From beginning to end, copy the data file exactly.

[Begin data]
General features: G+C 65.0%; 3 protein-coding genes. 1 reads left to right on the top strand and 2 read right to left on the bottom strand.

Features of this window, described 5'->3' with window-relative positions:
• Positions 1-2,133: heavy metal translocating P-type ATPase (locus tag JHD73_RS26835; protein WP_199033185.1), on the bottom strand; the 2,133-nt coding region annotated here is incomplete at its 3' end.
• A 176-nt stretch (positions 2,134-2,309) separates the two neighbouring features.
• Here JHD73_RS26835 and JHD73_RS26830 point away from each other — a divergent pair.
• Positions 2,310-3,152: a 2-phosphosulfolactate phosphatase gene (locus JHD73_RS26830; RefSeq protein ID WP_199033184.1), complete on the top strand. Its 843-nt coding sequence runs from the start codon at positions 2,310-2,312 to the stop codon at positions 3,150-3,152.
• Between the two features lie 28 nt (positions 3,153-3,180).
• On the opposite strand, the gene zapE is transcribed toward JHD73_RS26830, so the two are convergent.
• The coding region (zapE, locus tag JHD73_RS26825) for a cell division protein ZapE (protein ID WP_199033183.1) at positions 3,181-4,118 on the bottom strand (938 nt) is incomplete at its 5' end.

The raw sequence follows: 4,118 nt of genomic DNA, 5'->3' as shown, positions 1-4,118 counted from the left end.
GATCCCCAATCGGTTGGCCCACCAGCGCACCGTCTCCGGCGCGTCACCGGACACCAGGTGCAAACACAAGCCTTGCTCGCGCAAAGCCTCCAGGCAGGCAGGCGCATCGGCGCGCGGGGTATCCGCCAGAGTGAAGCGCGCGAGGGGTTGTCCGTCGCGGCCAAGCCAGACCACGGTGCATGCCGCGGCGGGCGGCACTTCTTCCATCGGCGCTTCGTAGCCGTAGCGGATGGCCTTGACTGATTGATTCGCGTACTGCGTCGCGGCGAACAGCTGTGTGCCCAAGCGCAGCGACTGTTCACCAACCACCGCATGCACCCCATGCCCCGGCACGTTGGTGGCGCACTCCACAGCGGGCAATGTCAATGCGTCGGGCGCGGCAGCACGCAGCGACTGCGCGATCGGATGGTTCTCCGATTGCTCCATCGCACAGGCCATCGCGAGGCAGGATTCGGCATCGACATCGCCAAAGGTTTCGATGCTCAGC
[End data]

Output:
General features: G+C 65.0%; 3 protein-coding genes. 1 reads left to right on the top strand and 2 read right to left on the bottom strand.

Features of this window, described 5'->3' with window-relative positions:
• Positions 1-2,133: heavy metal translocating P-type ATPase (locus tag JHD73_RS26835; protein WP_199033185.1), on the bottom strand; the 2,133-nt coding region annotated here is incomplete at its 3' end.
• A 176-nt stretch (positions 2,134-2,309) separates the two neighbouring features.
• Here JHD73_RS26835 and JHD73_RS26830 point away from each other — a divergent pair.
• Positions 2,310-3,152: a 2-phosphosulfolactate phosphatase gene (locus JHD73_RS26830; RefSeq protein ID WP_199033184.1), complete on the top strand. Its 843-nt coding sequence runs from the start codon at positions 2,310-2,312 to the stop codon at positions 3,150-3,152.
• Between the two features lie 28 nt (positions 3,153-3,180).
• On the opposite strand, the gene zapE is transcribed toward JHD73_RS26830, so the two are convergent.
• The coding region (zapE, locus tag JHD73_RS26825) for a cell division protein ZapE (protein ID WP_199033183.1) at positions 3,181-4,118 on the bottom strand (938 nt) is incomplete at its 5' end.

The raw sequence follows: 4,118 nt of genomic DNA, 5'->3' as shown, positions 1-4,118 counted from the left end.
GATCCCCAATCGGTTGGCCCACCAGCGCACCGTCTCCGGCGCGTCACCGGACACCAGGTGCAAACACAAGCCTTGCTCGCGCAAAGCCTCCAGGCAGGCAGGCGCATCGGCGCGCGGGGTATCCGCCAGAGTGAAGCGCGCGAGGGGTTGTCCGTCGCGGCCAAGCCAGACCACGGTGCATGCCGCGGCGGGCGGCACTTCTTCCATCGGCGCTTCGTAGCCGTAGCGGATGGCCTTGACTGATTGATTCGCGTACTGCGTCGCGGCGAACAGCTGTGTGCCCAAGCGCAGCGACTGTTCACCAACCACCGCATGCACCCCATGCCCCGGCACGTTGGTGGCGCACTCCACAGCGGGCAATGTCAATGCGTCGGGCGCGGCAGCACGCAGCGACTGCGCGATCGGATGGTTCTCCGATTGCTCCATCGCACAGGCCATCGCGAGGCAGGATTCGGCATCGACATCGCCAAAGGTTTCGATGCTCAGC